Emotional wellbeing must be covered in lessons, says Bridgend learning director.
Schools must be committed to encouraging the emotional health of all their pupils to reduce suicide rates, said a director of learning in a county borough where seven young people have taken their lives in a year.
Trained teacher Hilary Anthony, director of learning for Bridgend, refused to comment on alleged links between the apparent suicide of 17-year-old Natasha Randall, found hanging earlier this month, and social networking websites said to "romanticise" death. Police are now investigating.
However, Ms Anthony, who has worked with young people with emotional and behaviour problems, spoke of plans for a suicide prevention strategy in the country borough following a spate of actual and attempted suicides, with possible links between peer groups and macabre websites.
Children's services, local schools and police in Bridgend are working on ways of preventing mental problems escalating in young people as the area was labelled a suicide hot spot by experts.
Increased focus on teaching emotional literacy as part of the personal and social education curriculum is already being seen as having a key role in the strategy.
Ms Anthony said: "The difficulty is that it isn't possible to target individuals and say these young people may commit suicide.
"I think the strategy needs more work on the preventative element. PSE could play a key role."
She said lessons should be used to explain that advice is out there for young people who find it difficult to express their feelings.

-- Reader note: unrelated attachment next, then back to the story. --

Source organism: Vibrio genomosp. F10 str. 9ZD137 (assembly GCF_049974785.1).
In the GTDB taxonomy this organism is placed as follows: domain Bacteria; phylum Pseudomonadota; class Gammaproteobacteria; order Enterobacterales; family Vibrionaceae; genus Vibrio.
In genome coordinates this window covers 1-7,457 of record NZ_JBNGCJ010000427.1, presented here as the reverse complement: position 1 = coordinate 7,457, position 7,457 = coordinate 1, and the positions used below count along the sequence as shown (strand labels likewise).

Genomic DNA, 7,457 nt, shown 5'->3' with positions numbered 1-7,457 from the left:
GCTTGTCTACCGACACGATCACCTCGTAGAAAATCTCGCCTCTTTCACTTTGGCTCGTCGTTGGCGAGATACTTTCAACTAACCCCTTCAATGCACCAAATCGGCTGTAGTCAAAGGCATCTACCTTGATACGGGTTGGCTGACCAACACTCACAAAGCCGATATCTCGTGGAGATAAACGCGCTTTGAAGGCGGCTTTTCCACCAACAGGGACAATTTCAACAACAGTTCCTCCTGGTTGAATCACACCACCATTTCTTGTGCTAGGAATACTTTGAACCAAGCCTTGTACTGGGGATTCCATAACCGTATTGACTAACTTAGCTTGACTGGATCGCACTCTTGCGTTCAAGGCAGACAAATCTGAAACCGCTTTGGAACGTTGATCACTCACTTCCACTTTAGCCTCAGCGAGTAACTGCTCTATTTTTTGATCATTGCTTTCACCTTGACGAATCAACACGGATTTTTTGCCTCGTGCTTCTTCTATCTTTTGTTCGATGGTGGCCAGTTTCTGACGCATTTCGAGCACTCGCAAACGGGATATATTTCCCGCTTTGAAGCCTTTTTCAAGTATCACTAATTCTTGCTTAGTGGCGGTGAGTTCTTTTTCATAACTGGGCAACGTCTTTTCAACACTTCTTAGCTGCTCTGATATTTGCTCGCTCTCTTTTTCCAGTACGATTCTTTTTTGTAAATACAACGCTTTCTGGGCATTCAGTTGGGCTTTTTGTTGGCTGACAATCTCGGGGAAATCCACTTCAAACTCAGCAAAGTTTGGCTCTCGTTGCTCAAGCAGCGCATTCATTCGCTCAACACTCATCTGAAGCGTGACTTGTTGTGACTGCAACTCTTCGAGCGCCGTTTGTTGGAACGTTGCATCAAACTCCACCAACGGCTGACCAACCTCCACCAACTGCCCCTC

"Hardly any of the young people in these cases were in schools, but any pupil might find things difficult to deal with in later years. Schools should be committed to encouraging emotional health."
Meanwhile, calls for one teacher in every school to be trained in suicide awareness, a response to high suicide rates in some South Wales areas, were welcomed by Bridgend MP Madeleine Moon.
She said the scheme, already up and running by mental health charity Mind Cymru, would give schools a "wider understanding" of the problem. Ms Moon, a former teacher and social worker, also called for '"emotional education".
"I'd like PSE to play a far greater part," she said. "Emotional pain can be as strong as the physical. You can't take a pill to deal with it, you have to learn to cope with the world you're coming into."
But Gareth Jones, recently retired head and secretary of the Flintshire branch of the National Association of Head Teachers Cymru, said: "Schools already provide a significant support network for young people. I think they need to experience pressure so they can cope later on."
Alan Briscoe, manager of Mind Cymru's ASIST training project, described the suicide awareness programme as "a form of suicide first aid, encouraging young people to talk about their feelings".
Dr Tanya Byron, a clinical psychologist already working for the Government in reviewing harmful material on the internet and TV, is reported to be part of the investigation team to probe high rates of suicide in Bridgend and the surrounding areas, such as Merthyr Tydfil and Rhondda Cynon Taf, which have been identified as "suicide clusters".